Walleye Emerson Clark (26) and Nailer Patrick McGrath (13) slug it out during the first period of the Friday, Oct. 26, 2013, season home opening match up against the Wheeling Nailers in downtown Toledo.
BLADE/KATIE RAUSCH Enlarge
Whether it’s hockey or lacrosse, Emerson Clark has always been the energy guy with a penchant for dropping the gloves.
Clark, a Walleye rookie forward, has already gotten into six fights in 14 games this season. At 5 feet, 10 inches and 181 pounds, Clark has always been scrappy.
The native of Whitby, Ont., also has been equally adept at playing hockey and lacrosse.
“I’ve always played lacrosse in the summer and hockey in the winter,” Clark said. “I love playing both.”
Clark, who leads Toledo with 103 penalty minutes, said he approaches both sports with the same mentality. “I’m just hard working,” Clark said. “I like to go hard on the forecheck, and I will stick up for my teammates. I like to throw big hits.”
In September, Clark was the 35th overall pick in the National Lacrosse League’s draft. The NLL is a men’s pro league that has nine teams in the United States and Canada.
But Clark — who played four years of major junior hockey in the Ontario Hockey League — also signed with the Walleye in late September.
“I had a chance to play in the NLL, but it’s the same season as hockey,” Clark said. “Hockey is my main focus, and we’ll see what happens. I wanted to give pro hockey a try. I knew I’d kick myself in the butt if I had stopped playing hockey.”
Clark injured his hand while fighting in a lacrosse game last summer. He reinjured his hand during a fight in a preseason hockey game in October. Although he has played in just 14 games for the Walleye because of the injury, Clark ranks fourth in the ECHL in penalty minutes. He racked up 67 penalty minutes during a six-game stretch from Oct. 24 to Nov. 30.
Late in the first period of Toledo’s home opener, Clark engaged in an intense fight with Wheeling’s Patrick McGrath. Clark landed several uppercuts and overhand shots, introducing himself to the Walleye fans.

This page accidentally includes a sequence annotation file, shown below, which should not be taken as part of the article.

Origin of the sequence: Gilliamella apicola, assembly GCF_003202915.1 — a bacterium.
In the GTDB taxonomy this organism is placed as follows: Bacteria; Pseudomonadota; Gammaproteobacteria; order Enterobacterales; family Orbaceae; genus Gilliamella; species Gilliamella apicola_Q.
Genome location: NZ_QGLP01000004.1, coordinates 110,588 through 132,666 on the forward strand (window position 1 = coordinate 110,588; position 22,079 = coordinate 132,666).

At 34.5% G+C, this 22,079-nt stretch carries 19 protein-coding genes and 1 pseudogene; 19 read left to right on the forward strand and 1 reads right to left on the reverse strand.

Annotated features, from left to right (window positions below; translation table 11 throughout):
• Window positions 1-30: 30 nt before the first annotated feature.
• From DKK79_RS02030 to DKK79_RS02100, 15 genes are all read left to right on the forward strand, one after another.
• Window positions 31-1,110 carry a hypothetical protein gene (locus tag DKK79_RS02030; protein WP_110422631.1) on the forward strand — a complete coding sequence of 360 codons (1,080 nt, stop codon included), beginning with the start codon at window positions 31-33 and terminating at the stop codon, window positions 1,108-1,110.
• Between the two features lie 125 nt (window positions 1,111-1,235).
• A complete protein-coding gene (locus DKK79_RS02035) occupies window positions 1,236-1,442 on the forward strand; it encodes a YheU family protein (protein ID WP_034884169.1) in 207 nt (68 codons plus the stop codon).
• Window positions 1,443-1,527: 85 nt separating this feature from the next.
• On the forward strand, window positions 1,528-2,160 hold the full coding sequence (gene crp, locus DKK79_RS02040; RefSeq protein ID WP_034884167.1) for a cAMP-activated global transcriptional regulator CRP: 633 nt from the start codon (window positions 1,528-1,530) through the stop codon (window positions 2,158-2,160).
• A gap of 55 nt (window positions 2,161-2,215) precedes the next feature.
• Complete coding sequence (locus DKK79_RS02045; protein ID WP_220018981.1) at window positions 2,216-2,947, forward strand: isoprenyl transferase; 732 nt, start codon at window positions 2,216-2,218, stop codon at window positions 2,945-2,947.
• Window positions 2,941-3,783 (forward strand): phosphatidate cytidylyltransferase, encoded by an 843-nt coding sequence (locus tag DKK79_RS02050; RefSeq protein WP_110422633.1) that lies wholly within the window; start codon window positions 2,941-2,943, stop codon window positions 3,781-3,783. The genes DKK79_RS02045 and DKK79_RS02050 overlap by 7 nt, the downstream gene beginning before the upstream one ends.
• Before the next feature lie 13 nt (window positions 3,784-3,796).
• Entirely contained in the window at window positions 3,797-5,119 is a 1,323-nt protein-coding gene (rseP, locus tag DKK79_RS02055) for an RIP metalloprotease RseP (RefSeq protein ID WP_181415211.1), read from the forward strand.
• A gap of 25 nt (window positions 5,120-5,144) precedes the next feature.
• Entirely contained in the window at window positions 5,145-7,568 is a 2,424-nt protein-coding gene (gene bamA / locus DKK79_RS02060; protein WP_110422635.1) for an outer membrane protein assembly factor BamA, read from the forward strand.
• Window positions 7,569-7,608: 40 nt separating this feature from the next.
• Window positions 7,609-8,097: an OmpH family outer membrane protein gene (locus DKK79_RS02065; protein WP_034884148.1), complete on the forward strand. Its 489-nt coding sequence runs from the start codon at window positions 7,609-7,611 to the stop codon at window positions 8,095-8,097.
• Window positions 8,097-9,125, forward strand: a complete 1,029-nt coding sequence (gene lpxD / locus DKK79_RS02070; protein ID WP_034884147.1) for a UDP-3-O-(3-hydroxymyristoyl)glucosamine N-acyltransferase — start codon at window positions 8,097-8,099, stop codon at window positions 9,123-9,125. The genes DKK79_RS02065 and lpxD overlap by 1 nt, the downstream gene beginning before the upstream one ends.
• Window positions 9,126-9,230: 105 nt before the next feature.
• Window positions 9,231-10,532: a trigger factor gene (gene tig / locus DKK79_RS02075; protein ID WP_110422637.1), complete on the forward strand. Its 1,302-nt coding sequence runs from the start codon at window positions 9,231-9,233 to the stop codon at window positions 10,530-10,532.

“I mostly focus on helping my team, whatever they need me for,” Clark said. “So if that is getting into a big fight to get the guys up, that is what I will do.”
Clark often throws down with players who are much taller and bigger.
“I think you just have to be born with it,” Clark said, attempting to explain his role as an enforcer. “I don’t know. I don’t mind doing it. I love what I do. I’m never scared.”
When he signed Clark, Walleye coach Nick Vitucci compared him to former Walleye fighter Adam Keefe. The 5-10 forward is still the franchise’s leader with 243 penalty minutes.
“Emerson is a tough, physical, and strong young man,” Vitucci said.
Clark, who turned 21 on Dec. 17, said he fought more while playing lacrosse than hockey while at the junior level.
“Lacrosse may be rougher than hockey,” he said. “Defense-wise you can crosscheck [when the player] doesn’t have the ball, and you can slash, too. You’re cross-checking with metal sticks, and you don’t really wear much [safety equipment]. You just have arm guards, shoulder pads, and kidney pads.”
Clark racked up similar major penalties for fighting with his hometown junior lacrosse team, the Whitby Warriors. He helped lead the team to a national championship last summer.
He said the hand-eye coordination is similar in both sports.
Clark had 131 penalty minutes for the OHL’s Windsor Spitfires, where he had 18 points (7 goals, 11 assists) last season. He said the biggest adjustment to the pro level has been the size of the opposition.
“It’s totally different. The guys are tougher and bigger. You’re fighting men,” he said.
But Clark said the fisticuffs are only a part of his game. He collected his first point last Friday in a 4-3 loss at Fort Wayne.
“I want to be an energy guy and I want to contribute points,” he said.
The Walleye broke a three-game losing streak with a 3-2 win against Kalamazoo on Monday at the Huntington Center. The team is in a stretch of six games in nine days. Toledo (9-15-3) returns home on Friday to face Reading.
Clark said the team has the ability to move out of last place in the ECHL Eastern Conference and get into playoff contention.
“All the guys believe the talent is there,” Clark said. “We’re a close group. We just have to want it and have that end goal in mind.”
Clark amassed a total of 496 penalty minutes in his four-year junior career. He collected most of those penalty minutes through fighting majors, including 72 fights over four seasons.
Now, he said, he is ready to elevate his game.
“I’m happy with my play for the most part,” he said. “Now I have to put up more points. I like to hit and I like to score.”
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